‘Food is a central part of us’: Meet the brothers who went from home cooks to tastemakers | It’s the rice that makes it

Brothers Craig and Sean McAnuff have become YouTube stars and cookbook authors thanks to their infectious love of Caribbean food. Hundreds of thousands of spectators watched them burn rice and peas or salty fish and ackee, their food reminding of long, hot days under the scorching sun. Above all, they make it look so easy that you know you can do it yourself.

The brothers conjure dishes full of rich aromas and inviting colours, the kind that can be shared around a large table with family and friends. And amid all that color and flavor, there’s one constant—a bowl of rice.

“Food is a pivotal part of us getting together as a family on Sunday after church,” says Sean, who grew up with his brother in Thornton Heath, south London. “Each of us brings a plate to share with everyone else. And there is always rice on the table.”

Long grain, jasmine, and brown are common, but basmati is the most notable. “There’s just something about its delicate texture and slightly sweet taste,” Sean says. “A bowl filled with light seasoning and served with plenty of butter is perfect.”

Craig McAnuff

The brothers share happy childhood memories when they watch their nanny make butter rice in her kitchen. “I made mostly butter and cream rice. It was so warm and comforting, and it held a special place in my heart,” says Craig. Nowadays, he likes to season the rice with simple aromatics, including black pepper and fresh thyme, as well as a pinch of all-purpose seasoning “for warm, subtle notes and a little kick.”

The brothers turned their passion for Caribbean food into a business when they launched Original Flava in 2016. They started by creating recipe videos, and that led to their first book, Original Flava: Caribbean Recipes From Home. While in Jamaica for research, they see a street chef cooking a pot of rice, removing thyme leaves from their stems to add to the simmering pot. “They added a wonderfully herbal aroma without being overpowering, and enhanced the qualities of the grain,” says Craig.

Overhead shot of rice and peas ingredients

For the brothers, aromatics are the quickest way to make a pot of rice something complex and very tasty. “Whole cloves of garlic, a bay leaf, or Scotch bonnet pepper…Put the pepper in just before the rice is ready,” Sean says. “Too early, and it might explode, and that would be a disaster. You just want a little bit of chili heat at the end. You get a great spiciness and flavor, and it’s easy to catch because it’s so alive between the beans.”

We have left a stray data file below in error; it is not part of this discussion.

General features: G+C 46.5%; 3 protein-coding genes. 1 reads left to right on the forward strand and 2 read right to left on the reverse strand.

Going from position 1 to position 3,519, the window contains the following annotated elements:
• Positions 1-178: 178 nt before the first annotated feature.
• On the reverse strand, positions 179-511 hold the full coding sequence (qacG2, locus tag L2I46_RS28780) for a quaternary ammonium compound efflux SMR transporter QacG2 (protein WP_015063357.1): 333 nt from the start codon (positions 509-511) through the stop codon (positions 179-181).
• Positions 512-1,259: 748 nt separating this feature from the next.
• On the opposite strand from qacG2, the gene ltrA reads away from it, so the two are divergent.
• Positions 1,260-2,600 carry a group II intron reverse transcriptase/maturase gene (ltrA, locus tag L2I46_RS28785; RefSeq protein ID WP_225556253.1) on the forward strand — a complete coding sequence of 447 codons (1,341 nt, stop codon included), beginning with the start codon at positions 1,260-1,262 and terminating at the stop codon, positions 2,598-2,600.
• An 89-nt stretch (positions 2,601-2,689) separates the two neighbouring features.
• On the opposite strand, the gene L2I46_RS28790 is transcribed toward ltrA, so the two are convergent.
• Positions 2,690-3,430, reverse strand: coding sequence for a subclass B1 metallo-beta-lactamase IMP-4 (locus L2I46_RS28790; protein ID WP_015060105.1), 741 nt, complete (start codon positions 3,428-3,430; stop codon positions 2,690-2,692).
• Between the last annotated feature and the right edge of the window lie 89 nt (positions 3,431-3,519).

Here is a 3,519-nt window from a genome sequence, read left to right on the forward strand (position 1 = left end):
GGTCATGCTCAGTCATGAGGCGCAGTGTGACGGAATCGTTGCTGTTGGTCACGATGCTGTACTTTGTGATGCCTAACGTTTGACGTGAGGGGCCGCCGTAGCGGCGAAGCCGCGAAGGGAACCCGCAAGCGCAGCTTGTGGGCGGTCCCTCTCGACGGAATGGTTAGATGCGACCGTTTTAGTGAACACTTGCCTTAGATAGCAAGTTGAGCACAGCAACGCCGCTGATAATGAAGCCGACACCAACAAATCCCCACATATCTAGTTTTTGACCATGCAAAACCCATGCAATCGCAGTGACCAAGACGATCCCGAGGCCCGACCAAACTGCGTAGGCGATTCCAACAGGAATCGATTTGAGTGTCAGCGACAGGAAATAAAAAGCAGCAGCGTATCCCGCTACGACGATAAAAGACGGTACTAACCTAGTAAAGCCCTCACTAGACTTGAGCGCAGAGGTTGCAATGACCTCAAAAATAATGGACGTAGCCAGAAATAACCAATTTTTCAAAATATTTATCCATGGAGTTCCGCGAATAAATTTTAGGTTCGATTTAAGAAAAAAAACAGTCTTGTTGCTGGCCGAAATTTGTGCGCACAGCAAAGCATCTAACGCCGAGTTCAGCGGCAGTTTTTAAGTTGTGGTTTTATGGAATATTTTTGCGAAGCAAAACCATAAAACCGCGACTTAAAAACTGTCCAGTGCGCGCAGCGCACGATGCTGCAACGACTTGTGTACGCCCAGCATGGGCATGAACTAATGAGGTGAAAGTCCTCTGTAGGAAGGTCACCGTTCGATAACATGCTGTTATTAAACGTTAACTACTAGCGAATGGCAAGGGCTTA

Their journey from home cooks to food tastemakers has seen them get tips from culinary stars along the way. “We did some work with Ainsley Harriott, who was cooking a curry with cardamom pods. Then he put one in the rice,” Sean says. The aromatic spices gave the rice a warm, peppery aroma, which paired beautifully with the curry.

When it comes to choosing which rice to use in a dish, the couple says personal preference is key. An example of this is jollof, a West African rice dish cooked in a tomato, pepper and chili sauce. “Ghanasians often use long-grain rice, but Nigerians tend to use basmati more,” Sean says.

And when their nannies make rice and peas, which traditionally use long grains, they often opt for brown rice instead. This switch added extra smoothness, while also improving the color of the dish. “Brown rice takes longer to cook, but has a stronger ‘bite’ than white,” says Craig. “You have to be patient, but the reward speaks for itself.”

They both name Tilda as their preferred choice of rice due to its quality and variety. “If you love cooking from scratch, Tilda makes a great combo—long grain, jasmine, basmati, the list goes on,” says Craig. “But if you’re not too confident, Tilda’s microwave packs are great too. And there are plenty to choose from.” If you’re pressed for time, the packets are ready to eat in two minutes.

Sean McAnuff

Basmati’s aromatic properties have led to it being called “rice champagne”. But not all Basmati are equal. Tilda selects only the highest quality beans and then works to bring out the best in the beans. The beans are stored for several months until they develop a deep, rich flavour, and the broken beans are discarded, ensuring dishes are free of excess starch and stickiness.

Whatever rice you’re cooking, the key is to wash it in cold water two or three times first, Craig says. “It gets rid of the starch, and it makes a huge difference in making the rice really fluffy.” Whether you’re making a main course (like Original Flava’s Spicy Turmeric Rice and Salmon in One Pot) or a “bottom of the fridge” dish (vegetable fried rice for a duo), what’s not to like?

“Rice is such a versatile comfort food. The thing you have to remember is to go with your gut when choosing the right variety for your dish,” Sean says. “Knowing you have this flexibility can be so liberating, and you don’t need to make it complicated.”

Tilda has been the preferred choice of cedar aficionados for over 50 years. The rice you choose can really elevate your plate, so Tilda ensures that its products are only the best quality grains. For more information, visit tilda.com

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